I certainly don’t want to go around claiming false victories where there aren’t any, but this article from the (decidedly non-radical) Construction Enquirer should be of interest to anyone who’s been paying attention to the sparks’ struggle:
The BESNA deal is “finished” after M&E contractors decided to follow Balfour Beatty’s lead and abandon the reforms.
Balfour Beatty Engineering Services dramatically pulled-out of the BESNA deal last week following pressure from union Unite and rank-and-file sparks.
The move left the six remaining firms – NG Bailey, Crown House, Gratte Brothers, Spie Matthew Hall, Shepherd Engineering Services and T Clarke – in the lurch.
The Enquirer understands there is a split between the six over strategy.
But one source close to the situation said: “One thing is definite, BESNA is finished.
“Some of the firms will instantly follow Balfour’s lead and pull out of the deal.
“But others are standing back with a watching brief.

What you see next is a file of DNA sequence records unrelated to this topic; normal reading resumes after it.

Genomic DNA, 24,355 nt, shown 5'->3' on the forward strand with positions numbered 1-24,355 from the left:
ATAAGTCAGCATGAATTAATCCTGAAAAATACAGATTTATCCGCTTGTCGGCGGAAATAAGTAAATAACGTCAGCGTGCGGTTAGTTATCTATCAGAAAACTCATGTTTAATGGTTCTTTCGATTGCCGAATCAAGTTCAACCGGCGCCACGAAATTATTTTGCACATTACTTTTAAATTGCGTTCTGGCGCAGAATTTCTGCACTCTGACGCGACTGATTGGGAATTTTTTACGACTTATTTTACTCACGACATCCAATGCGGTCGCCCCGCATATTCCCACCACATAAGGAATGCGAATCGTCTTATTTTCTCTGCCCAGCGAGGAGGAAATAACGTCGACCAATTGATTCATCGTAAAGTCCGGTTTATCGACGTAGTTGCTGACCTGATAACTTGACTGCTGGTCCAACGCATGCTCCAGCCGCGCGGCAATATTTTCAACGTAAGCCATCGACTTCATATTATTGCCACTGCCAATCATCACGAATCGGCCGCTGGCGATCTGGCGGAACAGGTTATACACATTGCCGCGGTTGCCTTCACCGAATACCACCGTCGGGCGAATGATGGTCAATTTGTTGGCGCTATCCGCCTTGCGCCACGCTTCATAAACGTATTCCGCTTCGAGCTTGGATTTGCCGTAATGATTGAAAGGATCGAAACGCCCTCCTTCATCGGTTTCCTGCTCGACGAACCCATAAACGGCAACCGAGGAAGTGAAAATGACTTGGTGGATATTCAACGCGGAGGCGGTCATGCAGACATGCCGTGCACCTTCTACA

“We have signed-up more than 90% of workers to the new terms and conditions which will make them between £40 and £100 a week better off.
“How do you turn round and take that away from them now? We’ll leave that one to the union to explain.”
Balfour is still hoping to modernise the M&E sector and Unite has agreed to “wide-ranging talks on modernising the industry” via the trade associations.
But one industrial relations expert told the Enquirer: “Talk about modernising the sector has been going on for years.
“We nearly got there then Balfour Beatty pulled the rug with its last minute pull-out.
“This was the chance to drag the industry into the twenty first century and Balfour bottled it.
“I can’t see how they can try again after handing the initiative to Unite like that.”
As the article says, it’s a remarkable turnaround after 90% of the workforce had already signed the new contracts. Of course, even if this is the end of BESNA, it certainly won’t be the end of attacks on workers’ conditions in this or any other sector, but at a time when the ruling class generally is such a vicious offensive, this victory is something we can all take a little cheer from – and perhaps a few lessons about tactics as well.
Meanwhile, the Void reports on the increasing numbers of employers who’re pulling out of workfare. Again, the fight over workfare certainly isn’t won yet, but it’s going amazingly well considering how rare it is to see any large-scale resistance over benefits.